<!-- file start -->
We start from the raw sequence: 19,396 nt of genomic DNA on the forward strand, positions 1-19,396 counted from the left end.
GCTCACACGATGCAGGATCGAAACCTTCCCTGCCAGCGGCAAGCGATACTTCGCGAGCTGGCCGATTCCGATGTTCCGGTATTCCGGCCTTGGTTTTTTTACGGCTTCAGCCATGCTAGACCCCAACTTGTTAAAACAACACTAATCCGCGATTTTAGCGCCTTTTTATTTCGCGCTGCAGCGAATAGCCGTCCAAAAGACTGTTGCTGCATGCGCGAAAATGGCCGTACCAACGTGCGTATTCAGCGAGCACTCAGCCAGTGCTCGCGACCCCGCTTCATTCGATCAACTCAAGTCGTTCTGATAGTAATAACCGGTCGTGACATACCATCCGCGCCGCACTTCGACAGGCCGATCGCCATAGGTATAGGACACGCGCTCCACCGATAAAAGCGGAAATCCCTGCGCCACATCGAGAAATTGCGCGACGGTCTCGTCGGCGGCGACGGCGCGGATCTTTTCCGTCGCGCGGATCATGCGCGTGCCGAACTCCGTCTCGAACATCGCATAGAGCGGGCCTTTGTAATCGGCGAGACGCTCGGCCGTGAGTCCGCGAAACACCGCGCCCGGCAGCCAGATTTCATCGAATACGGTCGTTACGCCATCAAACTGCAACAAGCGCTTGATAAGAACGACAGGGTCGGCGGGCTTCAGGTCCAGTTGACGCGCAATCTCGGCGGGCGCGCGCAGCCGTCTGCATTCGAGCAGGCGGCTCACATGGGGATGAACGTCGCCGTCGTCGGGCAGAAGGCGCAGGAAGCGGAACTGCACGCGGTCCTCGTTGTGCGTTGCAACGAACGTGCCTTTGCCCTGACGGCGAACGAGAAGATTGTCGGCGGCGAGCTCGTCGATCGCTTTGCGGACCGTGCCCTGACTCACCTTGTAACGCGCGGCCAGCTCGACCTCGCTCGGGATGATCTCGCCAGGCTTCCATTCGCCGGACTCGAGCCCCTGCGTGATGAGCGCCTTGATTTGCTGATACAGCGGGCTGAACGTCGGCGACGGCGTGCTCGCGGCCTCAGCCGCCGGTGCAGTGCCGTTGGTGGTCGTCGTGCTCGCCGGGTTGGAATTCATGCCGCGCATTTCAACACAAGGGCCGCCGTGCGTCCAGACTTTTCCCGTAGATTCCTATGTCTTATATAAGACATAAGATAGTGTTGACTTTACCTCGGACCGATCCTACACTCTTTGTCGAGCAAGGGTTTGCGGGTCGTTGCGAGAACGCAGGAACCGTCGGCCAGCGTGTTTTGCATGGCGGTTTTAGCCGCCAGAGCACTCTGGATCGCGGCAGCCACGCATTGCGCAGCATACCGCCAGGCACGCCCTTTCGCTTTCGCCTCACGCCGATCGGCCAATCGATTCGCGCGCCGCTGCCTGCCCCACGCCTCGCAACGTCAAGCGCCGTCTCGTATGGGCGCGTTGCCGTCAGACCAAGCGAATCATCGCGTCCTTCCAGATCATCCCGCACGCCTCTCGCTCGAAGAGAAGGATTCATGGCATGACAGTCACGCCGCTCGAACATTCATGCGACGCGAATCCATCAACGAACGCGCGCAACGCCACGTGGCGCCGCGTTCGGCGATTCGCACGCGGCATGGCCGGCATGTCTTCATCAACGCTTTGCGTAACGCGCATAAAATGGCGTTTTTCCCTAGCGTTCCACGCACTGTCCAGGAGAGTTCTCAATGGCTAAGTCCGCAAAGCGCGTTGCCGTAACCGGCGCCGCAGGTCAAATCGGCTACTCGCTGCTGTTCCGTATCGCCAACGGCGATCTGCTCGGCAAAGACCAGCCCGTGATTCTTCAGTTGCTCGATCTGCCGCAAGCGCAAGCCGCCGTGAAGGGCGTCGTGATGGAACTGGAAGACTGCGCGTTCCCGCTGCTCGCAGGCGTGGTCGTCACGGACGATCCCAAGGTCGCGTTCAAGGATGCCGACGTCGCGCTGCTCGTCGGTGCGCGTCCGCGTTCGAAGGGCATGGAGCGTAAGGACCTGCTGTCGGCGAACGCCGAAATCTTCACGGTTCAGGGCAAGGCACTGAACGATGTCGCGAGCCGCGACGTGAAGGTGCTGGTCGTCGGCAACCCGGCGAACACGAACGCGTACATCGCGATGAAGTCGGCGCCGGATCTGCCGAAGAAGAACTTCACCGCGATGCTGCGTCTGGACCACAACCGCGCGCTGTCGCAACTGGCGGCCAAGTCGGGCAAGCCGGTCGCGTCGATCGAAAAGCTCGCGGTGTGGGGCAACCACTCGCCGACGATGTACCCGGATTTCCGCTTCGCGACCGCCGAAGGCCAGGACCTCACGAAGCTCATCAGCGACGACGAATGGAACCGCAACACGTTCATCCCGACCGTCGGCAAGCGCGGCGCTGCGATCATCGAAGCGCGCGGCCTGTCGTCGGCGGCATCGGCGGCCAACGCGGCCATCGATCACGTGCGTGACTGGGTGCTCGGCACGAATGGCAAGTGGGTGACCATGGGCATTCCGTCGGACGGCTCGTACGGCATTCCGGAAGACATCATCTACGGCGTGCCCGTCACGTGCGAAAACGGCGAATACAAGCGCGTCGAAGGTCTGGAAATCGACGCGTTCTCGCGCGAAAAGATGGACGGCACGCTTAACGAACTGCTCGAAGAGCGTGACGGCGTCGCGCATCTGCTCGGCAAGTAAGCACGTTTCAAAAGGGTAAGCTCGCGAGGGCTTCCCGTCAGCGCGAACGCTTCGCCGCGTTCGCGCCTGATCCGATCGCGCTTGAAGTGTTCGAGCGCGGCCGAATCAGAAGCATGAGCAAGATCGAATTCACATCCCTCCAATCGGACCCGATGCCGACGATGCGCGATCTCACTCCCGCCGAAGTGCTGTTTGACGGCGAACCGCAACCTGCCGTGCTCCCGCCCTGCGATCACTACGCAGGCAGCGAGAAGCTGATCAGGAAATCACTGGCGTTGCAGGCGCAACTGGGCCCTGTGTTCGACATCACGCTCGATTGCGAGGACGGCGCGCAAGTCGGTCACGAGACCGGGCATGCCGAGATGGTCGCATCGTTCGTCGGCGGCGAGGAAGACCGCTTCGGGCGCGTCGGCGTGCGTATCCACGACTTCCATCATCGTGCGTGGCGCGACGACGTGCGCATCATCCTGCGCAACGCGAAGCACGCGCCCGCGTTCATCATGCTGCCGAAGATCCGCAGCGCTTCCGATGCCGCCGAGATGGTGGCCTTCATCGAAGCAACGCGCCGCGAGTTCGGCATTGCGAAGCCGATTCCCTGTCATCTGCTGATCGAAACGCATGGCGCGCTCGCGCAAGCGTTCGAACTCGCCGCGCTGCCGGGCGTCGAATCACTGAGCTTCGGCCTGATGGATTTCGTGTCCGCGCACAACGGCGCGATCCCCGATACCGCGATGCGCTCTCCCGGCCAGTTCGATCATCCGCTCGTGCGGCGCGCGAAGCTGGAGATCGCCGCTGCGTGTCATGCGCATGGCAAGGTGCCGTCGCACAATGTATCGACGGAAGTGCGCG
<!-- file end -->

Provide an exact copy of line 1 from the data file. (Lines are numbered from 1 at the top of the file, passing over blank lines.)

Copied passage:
We start from the raw sequence: 19,396 nt of genomic DNA on the forward strand, positions 1-19,396 counted from the left end.